One drear November day, in the English Faculty Library with laptop open before me and screen perpetually blank, books piled to either side waiting to be opened, I stood up and wandered over to the shelves – for each (wo)man procrastinates the thing (s)he loves. It was in so doing that I came across what has become one of the most important poems to me, matched only by T. S. Eliot’s The Four Quartets and Emily Brontë’s collected works; the text, Vita Sackville-West’s 1938 book-length poem, Solitude. Amounting to 56 pages of iambic pentameter, the poem is as soothing as it is poignant, as beautiful as it is understated, and its overriding sense, although obscured in its ambiguous ending, is of light in a darkening world.
“Now to my little death the pestering clock / Beckons, – but who would sleep when he might wake?” begins Sackville-West’s gentle yet penetrating exploration of what it means to be in oneself, by oneself. Her use of the adverb “[n]ow” draws the reader immediately into the poem’s distinct time, which characterises it as much as it serves as its background; a night that untangles as a thread across the pages, as, in darkness, she succeeds in finding her “private, personal shape”. As the night goes on, so the poem tunnels deeper into the self, “the alien language of the day forgotten / That we as foreigners were forced to learn”. Sackville-West presents the self as a native of the night, inhabiting the days only awkwardly, an interloper barely managing to maintain its disguise. With the coming of the night her “little self to nothingness/ Dwindles”. As the trappings of society slip away, the self finds its truest expression and seems to flow across the page. The “alien language” becomes gender, as Sackville West; the ever-shifting subject of Virginia Woolf’s gender-bending biography Orlando; emerges “unvexed, unsexed, and unperplexed”. Thus, for Sackville-West, the solitude of the night becomes radical and liberating; “[o]nly with nightfall could I stand apart / And view the shaping pattern of my way”.
Sackville-West’s poetry is spellbinding, and its power in the poem’s beginning lies in how it enacts the very healing it describes, for, in reading, the reader, like Sackville-West’s speaker, is most likely alone. After a day spent fraught with socialising “[s]hreds of [the reader’s] self, that others took and wove / Into themselves, till [the reader] had ceased to be”, are returned. The redress of reading is enacted as it is relayed on the page, and the “daily scars” Sackville-West speaks of, the scars we all know; feelings of being over socialised, overworked, and anxious; slip gently away between the lines of verse.
This is not to say that the poem is purely one of pain absolved and questions answered. Often will Sackville-West lament how she is “forced [-] to live, feel, suffer”, often will she acknowledge the very necessity of pain, “since pain holds beauty in a fiery ring”, and often will she question God, “[w]hy, why and endless why again”. Indeed, faith in the poem sits as an uneasy thing, as Sackville-West declares herself “Christian in all but name” (italics my own), and demands of God answers to the eternal unknowns – why there should be evil, why we should suffer so. The poem does not follow the trajectory one might expect of it. It is as we go on, as the Solitude deepens and so our sense of herself, that uncertainties present themselves and despair rears its head, rather than that they are resolved. By the end of the poem the opening lines are turned on their head; “but who would wake when he might sleep?”, she asks. The reader must ask, has she given up, or has she simply and finally succumbed to sleep, that “little death” so scorned at the poem’s beginning? Is this a journey to be traversed night upon night as she fights the pull of sleep over and over and the end of each day to come, or is this her journey’s end, her final Odyssey into herself, and then into nothing at all?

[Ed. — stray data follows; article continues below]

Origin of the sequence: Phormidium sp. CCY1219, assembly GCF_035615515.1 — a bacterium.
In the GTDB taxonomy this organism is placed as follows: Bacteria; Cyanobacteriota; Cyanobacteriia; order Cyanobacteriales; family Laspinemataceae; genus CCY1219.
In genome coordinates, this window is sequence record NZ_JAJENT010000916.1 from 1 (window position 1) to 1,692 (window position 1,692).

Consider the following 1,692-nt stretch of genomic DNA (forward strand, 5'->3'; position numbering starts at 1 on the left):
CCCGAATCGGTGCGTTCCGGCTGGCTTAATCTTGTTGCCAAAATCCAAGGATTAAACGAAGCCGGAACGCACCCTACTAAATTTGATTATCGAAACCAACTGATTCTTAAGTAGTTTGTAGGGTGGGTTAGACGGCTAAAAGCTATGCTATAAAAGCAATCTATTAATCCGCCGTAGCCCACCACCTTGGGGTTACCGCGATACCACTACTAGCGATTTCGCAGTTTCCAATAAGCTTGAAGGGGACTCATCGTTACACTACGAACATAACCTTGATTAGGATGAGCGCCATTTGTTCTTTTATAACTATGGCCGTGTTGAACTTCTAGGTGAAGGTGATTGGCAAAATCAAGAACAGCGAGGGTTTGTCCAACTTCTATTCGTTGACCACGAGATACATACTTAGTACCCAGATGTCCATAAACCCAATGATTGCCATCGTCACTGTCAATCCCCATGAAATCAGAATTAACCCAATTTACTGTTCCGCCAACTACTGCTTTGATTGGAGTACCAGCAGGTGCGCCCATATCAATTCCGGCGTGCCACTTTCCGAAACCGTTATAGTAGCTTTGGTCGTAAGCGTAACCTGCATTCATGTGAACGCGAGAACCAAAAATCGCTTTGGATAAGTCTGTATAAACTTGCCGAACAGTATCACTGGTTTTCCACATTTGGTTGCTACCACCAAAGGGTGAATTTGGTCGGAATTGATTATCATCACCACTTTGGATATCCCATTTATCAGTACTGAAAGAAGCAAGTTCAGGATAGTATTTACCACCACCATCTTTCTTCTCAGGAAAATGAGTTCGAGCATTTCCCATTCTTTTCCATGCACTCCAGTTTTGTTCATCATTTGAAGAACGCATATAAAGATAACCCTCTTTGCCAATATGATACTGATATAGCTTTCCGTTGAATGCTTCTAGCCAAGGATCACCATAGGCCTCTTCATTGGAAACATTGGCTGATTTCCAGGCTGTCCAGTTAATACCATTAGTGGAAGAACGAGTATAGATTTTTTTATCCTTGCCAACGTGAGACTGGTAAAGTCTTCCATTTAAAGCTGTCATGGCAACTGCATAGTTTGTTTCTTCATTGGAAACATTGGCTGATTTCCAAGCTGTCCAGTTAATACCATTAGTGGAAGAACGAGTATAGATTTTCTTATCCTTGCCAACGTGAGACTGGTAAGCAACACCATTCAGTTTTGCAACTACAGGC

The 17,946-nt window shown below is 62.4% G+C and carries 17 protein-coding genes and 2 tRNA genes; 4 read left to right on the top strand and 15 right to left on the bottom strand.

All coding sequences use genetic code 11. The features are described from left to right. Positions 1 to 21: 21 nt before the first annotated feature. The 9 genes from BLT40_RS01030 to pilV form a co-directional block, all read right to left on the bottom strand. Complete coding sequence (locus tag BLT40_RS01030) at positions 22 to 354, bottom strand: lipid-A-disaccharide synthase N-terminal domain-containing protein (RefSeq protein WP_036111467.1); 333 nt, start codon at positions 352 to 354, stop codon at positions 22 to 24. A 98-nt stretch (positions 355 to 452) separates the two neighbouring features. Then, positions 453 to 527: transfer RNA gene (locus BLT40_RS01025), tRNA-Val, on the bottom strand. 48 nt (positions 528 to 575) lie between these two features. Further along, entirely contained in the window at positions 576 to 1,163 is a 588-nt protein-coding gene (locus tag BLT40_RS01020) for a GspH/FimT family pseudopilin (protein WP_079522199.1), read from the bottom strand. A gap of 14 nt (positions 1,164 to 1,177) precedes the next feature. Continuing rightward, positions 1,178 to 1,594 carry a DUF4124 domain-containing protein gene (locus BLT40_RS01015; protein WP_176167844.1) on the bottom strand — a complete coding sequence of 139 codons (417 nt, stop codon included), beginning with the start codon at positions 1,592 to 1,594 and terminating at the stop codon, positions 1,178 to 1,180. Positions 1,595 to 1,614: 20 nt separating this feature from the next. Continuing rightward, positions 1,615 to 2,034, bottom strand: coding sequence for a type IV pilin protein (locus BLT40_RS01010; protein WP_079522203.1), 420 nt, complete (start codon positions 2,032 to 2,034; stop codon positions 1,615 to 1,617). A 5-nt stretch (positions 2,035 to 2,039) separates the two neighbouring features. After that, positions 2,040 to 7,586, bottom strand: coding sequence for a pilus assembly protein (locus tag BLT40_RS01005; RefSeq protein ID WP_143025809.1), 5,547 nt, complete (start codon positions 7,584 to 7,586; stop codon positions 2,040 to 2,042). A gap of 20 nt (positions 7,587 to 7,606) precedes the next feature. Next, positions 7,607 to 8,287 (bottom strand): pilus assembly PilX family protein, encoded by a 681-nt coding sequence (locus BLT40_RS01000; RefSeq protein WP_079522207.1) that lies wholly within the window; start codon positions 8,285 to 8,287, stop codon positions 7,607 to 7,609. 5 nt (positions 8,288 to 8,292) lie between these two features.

At the time of the poem’s publication war loomed as a heavy gnarled cloud over the continent, closing in, threatening with each day to shut out more, then all, light, and the reader might be forgiven for “choos[ing] night not day for his eternal round”, to “sleep in forgetfulness” rather than face the horrors to come. Yet the poem ends on a question, as if whether to give up or not remains a choice on the part of the reader. The earlier part of the poem sees Sackville-West, in being by herself, humbling herself, declaring; “When I must die, I’ll drop as the leaf, / Raising no piteous yelp of desolation, / No tardy plea of unrehearsed belief”. Is this a noble relinquishing of human vanity, of the very stubbornness that breeds war, or is this simply Sackville-West giving in? Is this a faithful act or a faithless one? The poem itself is never sure, and neither, I imagine, was Vita. But for all this uncertainty, and for the poem’s uneasy trajectory, the beauty, the urgency of the verse shines through; shines, not violently, but passionately; and we are, in the pleasure of reading, “Happy for once, illusion though it be. / Hoping for sunlight on the other side”.
Thus, Sackville-West’s poem, which seems at first a case of gentle redress, but develops into something more challenging and more profound, finds a light in the darkness of the solitary night; hope, if obscure, of “sunlight to come”. It is the tale of every soul that wanders the earth, often overwhelmed, often alien even to itself. In these words, both the uplifting and the uncertain, the solitary self emerges to the reader once more, steps forward and truly sees the world, for all its beauty and pain:
“The night I love is Death, shared mystery.
Only in this deep darkness can I see
Luminous gleamings of a wider porch.”